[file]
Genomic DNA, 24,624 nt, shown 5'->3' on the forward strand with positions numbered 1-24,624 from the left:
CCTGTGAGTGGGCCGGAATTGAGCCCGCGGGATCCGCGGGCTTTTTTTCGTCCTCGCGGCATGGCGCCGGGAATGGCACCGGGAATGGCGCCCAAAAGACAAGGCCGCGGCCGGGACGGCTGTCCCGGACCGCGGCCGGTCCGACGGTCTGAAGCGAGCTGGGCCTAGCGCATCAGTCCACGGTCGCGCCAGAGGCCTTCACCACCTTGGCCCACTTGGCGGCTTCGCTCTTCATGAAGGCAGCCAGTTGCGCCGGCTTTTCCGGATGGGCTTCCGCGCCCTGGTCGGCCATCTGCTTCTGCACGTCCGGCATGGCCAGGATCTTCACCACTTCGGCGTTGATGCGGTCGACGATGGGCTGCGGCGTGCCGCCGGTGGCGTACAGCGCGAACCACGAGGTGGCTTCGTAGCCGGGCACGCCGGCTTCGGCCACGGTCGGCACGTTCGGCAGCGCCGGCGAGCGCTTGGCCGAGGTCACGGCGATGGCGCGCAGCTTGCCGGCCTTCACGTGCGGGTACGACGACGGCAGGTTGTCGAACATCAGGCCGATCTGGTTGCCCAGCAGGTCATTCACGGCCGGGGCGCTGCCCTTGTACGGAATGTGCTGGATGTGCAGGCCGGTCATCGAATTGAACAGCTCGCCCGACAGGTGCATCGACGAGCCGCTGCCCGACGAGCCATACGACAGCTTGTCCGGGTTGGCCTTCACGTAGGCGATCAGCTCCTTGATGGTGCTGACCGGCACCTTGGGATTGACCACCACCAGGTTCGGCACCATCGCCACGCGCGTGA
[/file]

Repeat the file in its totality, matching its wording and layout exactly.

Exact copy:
Genomic DNA, 24,624 nt, shown 5'->3' on the forward strand with positions numbered 1-24,624 from the left:
CCTGTGAGTGGGCCGGAATTGAGCCCGCGGGATCCGCGGGCTTTTTTTCGTCCTCGCGGCATGGCGCCGGGAATGGCACCGGGAATGGCGCCCAAAAGACAAGGCCGCGGCCGGGACGGCTGTCCCGGACCGCGGCCGGTCCGACGGTCTGAAGCGAGCTGGGCCTAGCGCATCAGTCCACGGTCGCGCCAGAGGCCTTCACCACCTTGGCCCACTTGGCGGCTTCGCTCTTCATGAAGGCAGCCAGTTGCGCCGGCTTTTCCGGATGGGCTTCCGCGCCCTGGTCGGCCATCTGCTTCTGCACGTCCGGCATGGCCAGGATCTTCACCACTTCGGCGTTGATGCGGTCGACGATGGGCTGCGGCGTGCCGCCGGTGGCGTACAGCGCGAACCACGAGGTGGCTTCGTAGCCGGGCACGCCGGCTTCGGCCACGGTCGGCACGTTCGGCAGCGCCGGCGAGCGCTTGGCCGAGGTCACGGCGATGGCGCGCAGCTTGCCGGCCTTCACGTGCGGGTACGACGACGGCAGGTTGTCGAACATCAGGCCGATCTGGTTGCCCAGCAGGTCATTCACGGCCGGGGCGCTGCCCTTGTACGGAATGTGCTGGATGTGCAGGCCGGTCATCGAATTGAACAGCTCGCCCGACAGGTGCATCGACGAGCCGCTGCCCGACGAGCCATACGACAGCTTGTCCGGGTTGGCCTTCACGTAGGCGATCAGCTCCTTGATGGTGCTGACCGGCACCTTGGGATTGACCACCACCAGGTTCGGCACCATCGCCACGCGCGTGA